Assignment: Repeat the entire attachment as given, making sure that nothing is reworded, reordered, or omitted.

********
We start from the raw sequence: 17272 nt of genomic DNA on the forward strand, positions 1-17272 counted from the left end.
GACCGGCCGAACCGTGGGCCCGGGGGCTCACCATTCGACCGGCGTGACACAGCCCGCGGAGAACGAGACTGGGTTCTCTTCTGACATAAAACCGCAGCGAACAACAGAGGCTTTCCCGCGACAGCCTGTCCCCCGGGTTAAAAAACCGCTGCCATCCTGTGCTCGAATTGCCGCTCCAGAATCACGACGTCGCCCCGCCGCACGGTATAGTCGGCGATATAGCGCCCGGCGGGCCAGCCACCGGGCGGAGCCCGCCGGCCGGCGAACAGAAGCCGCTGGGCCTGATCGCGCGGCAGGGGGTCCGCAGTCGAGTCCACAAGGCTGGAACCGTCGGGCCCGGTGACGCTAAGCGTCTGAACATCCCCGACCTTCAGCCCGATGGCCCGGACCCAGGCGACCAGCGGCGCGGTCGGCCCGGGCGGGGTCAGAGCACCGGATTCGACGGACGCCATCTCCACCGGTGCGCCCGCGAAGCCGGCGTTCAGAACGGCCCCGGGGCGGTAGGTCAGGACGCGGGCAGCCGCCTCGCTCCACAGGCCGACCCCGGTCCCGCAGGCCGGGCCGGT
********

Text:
We start from the raw sequence: 17272 nt of genomic DNA on the forward strand, positions 1-17272 counted from the left end.
GACCGGCCGAACCGTGGGCCCGGGGGCTCACCATTCGACCGGCGTGACACAGCCCGCGGAGAACGAGACTGGGTTCTCTTCTGACATAAAACCGCAGCGAACAACAGAGGCTTTCCCGCGACAGCCTGTCCCCCGGGTTAAAAAACCGCTGCCATCCTGTGCTCGAATTGCCGCTCCAGAATCACGACGTCGCCCCGCCGCACGGTATAGTCGGCGATATAGCGCCCGGCGGGCCAGCCACCGGGCGGAGCCCGCCGGCCGGCGAACAGAAGCCGCTGGGCCTGATCGCGCGGCAGGGGGTCCGCAGTCGAGTCCACAAGGCTGGAACCGTCGGGCCCGGTGACGCTAAGCGTCTGAACATCCCCGACCTTCAGCCCGATGGCCCGGACCCAGGCGACCAGCGGCGCGGTCGGCCCGGGCGGGGTCAGAGCACCGGATTCGACGGACGCCATCTCCACCGGTGCGCCCGCGAAGCCGGCGTTCAGAACGGCCCCGGGGCGGTAGGTCAGGACGCGGGCAGCCGCCTCGCTCCACAGGCCGACCCCGGTCCCGCAGGCCGGGCCGGT